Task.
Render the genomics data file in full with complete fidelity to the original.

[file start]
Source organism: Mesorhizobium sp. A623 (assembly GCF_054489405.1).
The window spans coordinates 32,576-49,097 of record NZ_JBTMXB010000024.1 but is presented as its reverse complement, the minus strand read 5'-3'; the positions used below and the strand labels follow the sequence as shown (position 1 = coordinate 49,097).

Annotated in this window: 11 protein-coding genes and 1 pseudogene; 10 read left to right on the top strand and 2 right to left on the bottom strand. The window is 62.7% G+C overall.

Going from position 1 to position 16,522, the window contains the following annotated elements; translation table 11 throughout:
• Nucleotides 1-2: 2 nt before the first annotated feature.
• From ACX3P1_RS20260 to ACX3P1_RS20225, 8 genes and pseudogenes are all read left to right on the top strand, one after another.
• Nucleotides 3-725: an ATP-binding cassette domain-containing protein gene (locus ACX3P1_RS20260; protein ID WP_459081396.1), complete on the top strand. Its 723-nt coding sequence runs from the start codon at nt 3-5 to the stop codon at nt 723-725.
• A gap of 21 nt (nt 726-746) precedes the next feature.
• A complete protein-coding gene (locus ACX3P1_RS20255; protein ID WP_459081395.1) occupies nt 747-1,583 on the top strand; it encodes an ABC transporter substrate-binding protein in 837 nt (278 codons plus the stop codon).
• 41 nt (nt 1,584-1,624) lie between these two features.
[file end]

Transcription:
Source organism: Mesorhizobium sp. A623 (assembly GCF_054489405.1).
The window spans coordinates 32,576-49,097 of record NZ_JBTMXB010000024.1 but is presented as its reverse complement, the minus strand read 5'-3'; the positions used below and the strand labels follow the sequence as shown (position 1 = coordinate 49,097).

Annotated in this window: 11 protein-coding genes and 1 pseudogene; 10 read left to right on the top strand and 2 right to left on the bottom strand. The window is 62.7% G+C overall.

Going from position 1 to position 16,522, the window contains the following annotated elements; translation table 11 throughout:
• Nucleotides 1-2: 2 nt before the first annotated feature.
• From ACX3P1_RS20260 to ACX3P1_RS20225, 8 genes and pseudogenes are all read left to right on the top strand, one after another.
• Nucleotides 3-725: an ATP-binding cassette domain-containing protein gene (locus ACX3P1_RS20260; protein ID WP_459081396.1), complete on the top strand. Its 723-nt coding sequence runs from the start codon at nt 3-5 to the stop codon at nt 723-725.
• A gap of 21 nt (nt 726-746) precedes the next feature.
• A complete protein-coding gene (locus ACX3P1_RS20255; protein ID WP_459081395.1) occupies nt 747-1,583 on the top strand; it encodes an ABC transporter substrate-binding protein in 837 nt (278 codons plus the stop codon).
• 41 nt (nt 1,584-1,624) lie between these two features.